Equipment trucks pulled out today from Citizens Bank Park in South Philly to begin the annual trek south on I-95 to Bright House Field in Clearwater, Florida for next week’s official opening of Phillies spring training.
As the Fightin’ Phils prepare to leave winter behind and take up temporary residence under the warm Gulf Coast sunshine, there is a definite negative sense of resignation among the fan base.
For arguably more than a decade from 2001-2012, what we here at TBOH have come to refer to as the ‘Glory Years’, the Phillies built themselves from contenders to champions, and became perennial front-runners.
Beginning by falling short under Larry Bowa with stars such as Scott Rolen and Bobby Abreu, emerging more seriously in the Jim Thome and Billy Wagner years, and finally to winning a World Series and 5 straight NL East crowns with Charlie Manuel‘s group, the Phils had just one losing season in that span, and that 2002 team went 80-81.
But those ‘Glory Years’ have faded away, slowly, agonizingly so, and what remains is a shadow of the past, and whispered promises of a new direction.
For Phillies fans who flocked to Clearwater each March during the last decade and into the early years of this one, there will be a very different vibe.
I was last down at Bright House in March back in 2011. The Phillies had won 4 consecutive NL East titles at that point, and had also put together the fabulous “Four Aces” pitching rotation. They were not only a contender then, they were the World Series favorites.
How far and fast to fall. From the pinnacle of the game just four years ago, to the bottom of the sport today.
This year’s Phillies team is picked by most prognosticators to finish last in the NL East, perhaps last overall in the entire National League, maybe even in all of Major League Baseball.
So what could a spring training preview encompass that would have any interest? Is there anything at all for Phillies fans to look forward to, to get enthused about, to invest in emotionally?
The simple answer is that for my fellow true baseball fans, there is always something about which to draw interest and excitement.
There are two principal themes to the coming spring training, and even into the 2015 regular season.
First, the further breaking down through trades and waivers of the players from the past. Second, discovering players who might be able to help the team again become a contender in a couple of years.
On that first issue, moves have already happened during the winter, and more could come at any time. For the first time since the late-1990’s, there will be no Jimmy Rollins in Clearwater. He won’t even be there as a visiting player, since the Dodgers hold their spring training in the Cactus League of Arizona.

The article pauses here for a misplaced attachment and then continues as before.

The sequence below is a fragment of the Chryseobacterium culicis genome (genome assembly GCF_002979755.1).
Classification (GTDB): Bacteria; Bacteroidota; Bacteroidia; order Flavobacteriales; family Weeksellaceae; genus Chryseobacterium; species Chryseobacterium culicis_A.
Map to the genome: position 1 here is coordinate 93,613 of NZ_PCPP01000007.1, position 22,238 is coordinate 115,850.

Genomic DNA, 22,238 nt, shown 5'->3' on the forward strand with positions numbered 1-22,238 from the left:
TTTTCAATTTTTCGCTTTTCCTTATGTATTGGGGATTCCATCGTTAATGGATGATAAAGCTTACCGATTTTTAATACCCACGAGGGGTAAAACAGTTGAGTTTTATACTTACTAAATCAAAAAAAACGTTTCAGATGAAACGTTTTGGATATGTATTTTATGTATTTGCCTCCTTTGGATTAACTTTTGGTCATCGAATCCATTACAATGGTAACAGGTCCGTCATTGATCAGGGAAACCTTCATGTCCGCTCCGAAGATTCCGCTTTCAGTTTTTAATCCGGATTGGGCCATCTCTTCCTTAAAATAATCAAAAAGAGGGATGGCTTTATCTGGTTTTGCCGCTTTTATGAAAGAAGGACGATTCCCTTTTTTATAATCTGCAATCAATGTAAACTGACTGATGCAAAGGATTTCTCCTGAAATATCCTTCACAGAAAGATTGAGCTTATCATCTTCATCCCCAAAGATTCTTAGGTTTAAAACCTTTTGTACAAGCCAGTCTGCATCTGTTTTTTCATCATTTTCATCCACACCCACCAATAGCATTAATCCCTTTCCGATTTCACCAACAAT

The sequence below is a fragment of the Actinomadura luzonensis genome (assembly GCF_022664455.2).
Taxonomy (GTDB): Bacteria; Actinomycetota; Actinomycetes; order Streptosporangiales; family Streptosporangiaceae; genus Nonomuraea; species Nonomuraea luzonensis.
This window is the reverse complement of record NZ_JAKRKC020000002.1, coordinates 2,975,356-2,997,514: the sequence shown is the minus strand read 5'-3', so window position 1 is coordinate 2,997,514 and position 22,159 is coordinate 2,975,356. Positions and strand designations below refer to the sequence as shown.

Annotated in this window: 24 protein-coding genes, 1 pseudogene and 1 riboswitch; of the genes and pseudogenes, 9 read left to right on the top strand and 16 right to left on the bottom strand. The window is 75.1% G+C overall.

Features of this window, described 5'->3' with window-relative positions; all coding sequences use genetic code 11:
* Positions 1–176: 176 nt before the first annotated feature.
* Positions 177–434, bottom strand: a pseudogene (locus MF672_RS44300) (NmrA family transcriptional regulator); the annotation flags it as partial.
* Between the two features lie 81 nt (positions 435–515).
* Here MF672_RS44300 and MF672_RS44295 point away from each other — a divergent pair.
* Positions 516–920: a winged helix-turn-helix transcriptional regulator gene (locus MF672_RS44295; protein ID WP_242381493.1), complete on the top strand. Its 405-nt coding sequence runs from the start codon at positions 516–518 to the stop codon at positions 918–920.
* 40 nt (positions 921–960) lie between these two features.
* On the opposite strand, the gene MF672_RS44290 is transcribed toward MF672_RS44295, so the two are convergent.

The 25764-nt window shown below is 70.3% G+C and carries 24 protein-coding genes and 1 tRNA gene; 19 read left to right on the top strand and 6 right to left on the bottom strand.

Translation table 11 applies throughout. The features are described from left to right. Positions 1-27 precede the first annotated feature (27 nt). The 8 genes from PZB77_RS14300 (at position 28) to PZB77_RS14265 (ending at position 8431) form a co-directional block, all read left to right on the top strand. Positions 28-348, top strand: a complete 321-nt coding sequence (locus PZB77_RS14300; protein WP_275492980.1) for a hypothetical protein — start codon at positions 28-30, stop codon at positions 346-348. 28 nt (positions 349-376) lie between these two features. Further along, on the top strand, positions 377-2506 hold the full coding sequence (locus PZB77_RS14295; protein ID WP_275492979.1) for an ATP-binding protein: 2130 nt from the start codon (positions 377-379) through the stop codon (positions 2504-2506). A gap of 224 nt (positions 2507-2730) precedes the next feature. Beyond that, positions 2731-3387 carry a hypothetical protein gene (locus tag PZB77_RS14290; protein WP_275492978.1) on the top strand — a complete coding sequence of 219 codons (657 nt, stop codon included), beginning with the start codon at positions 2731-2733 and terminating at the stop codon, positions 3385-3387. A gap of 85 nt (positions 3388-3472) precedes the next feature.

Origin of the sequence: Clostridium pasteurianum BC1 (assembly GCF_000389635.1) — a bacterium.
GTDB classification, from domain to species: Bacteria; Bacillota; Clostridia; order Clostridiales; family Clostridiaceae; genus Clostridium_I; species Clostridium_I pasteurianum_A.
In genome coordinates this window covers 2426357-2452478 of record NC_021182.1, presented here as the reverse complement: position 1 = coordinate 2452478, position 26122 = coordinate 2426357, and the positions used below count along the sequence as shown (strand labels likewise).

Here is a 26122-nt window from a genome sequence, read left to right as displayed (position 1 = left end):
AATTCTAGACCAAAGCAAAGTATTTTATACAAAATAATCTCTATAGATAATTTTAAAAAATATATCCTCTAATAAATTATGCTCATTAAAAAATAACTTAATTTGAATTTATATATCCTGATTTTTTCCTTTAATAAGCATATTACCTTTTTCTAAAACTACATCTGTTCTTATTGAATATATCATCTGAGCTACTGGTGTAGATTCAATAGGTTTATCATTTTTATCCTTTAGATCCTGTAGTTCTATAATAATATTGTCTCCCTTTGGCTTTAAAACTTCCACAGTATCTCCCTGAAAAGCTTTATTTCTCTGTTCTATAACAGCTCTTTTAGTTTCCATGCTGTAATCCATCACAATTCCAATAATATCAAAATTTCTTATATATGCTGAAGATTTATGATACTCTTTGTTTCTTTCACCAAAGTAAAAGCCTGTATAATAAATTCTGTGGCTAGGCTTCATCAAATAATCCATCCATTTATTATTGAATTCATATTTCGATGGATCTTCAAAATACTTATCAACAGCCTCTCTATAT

Two other key members of the 2014 Phillies are gone already, with rightfielder Marlon Byrd dealt to Cincy and reliever Antonio Bastardo gone to Pittsburgh.
The rumor mill continues to churn almost daily with the latest potential deals involving Jonathan Papelbon, Ryan Howard, Cliff Lee, and especially ace Cole Hamels.
A major theme this spring will be whether and for how long any or all of those players remain with the team.
I make the odds of all four of them breaking camp and heading back north to Philly in early April as a longshot. GM Ruben Amaro continues to work the phones and entertain offers for each of them.
But until any deals take place, these players will need to prove in spring training and into the season that they are physically ready to help an acquiring team, and they will likely have to continually answer questions about the situation unless or until something changes.
A couple of the veterans, 2nd baseman Chase Utley and catcher Carlos Ruiz, seem much more likely to remain with the ballclub. As they also age beyond their prime years, both remain clear fan and organizational favorites. But make no mistake, if they prove healthy and productive, the Phillies will entertain offers.
On the developmental front, the three players who fans are most likely to be interested in watching are closer-in-waiting Ken Giles, and a pair of young 3rd basemen, Cody Asche and Maikel Franco.
With the latter two, there are a number of potential scenarios. Franco at 3rd and Asche in left. Asche at 3rd and Franco at 1st. Franco at 3rd and Asche in a super-utility role. Asche at 3rd and Franco in the minors.
The three players who are the front-runners for the three outfield slots at this point will also be a major focal point of the spring.
Darin Ruf, who could play 1st base or leftfield or both, centerfielder Ben Revere, and rightfielder Domonic Brown all have a lot to prove.
All are also likely to get a long rope and extensive playing time as the team tries to figure out if they have any shot at being longterm productive pieces.
Manager Ryne Sandberg openly criticized the 2014 clubhouse atmosphere. That was likely at least partially a product of having a bunch of entrenched veterans who had won in the past, but whose best years were clearly behind them.
Sandberg was a winning manager with young players in the minor leagues. But like Terry Francona before him, the fan base may not have the patience to allow him to grow into a winning major league manager here in Philly.
Sandberg, a Hall of Fame player, needs to find a way to communicate to these Phillies that he is in control, has a plan, and will be a part of the solution himself over the long-term.
The 2015 season looks at this point as if it will be a losing one for the Philadelphia Phillies. The answers to the above questions and situations during spring training will go a long way towards signaling just how much losing there will be, and how bad things could actually get.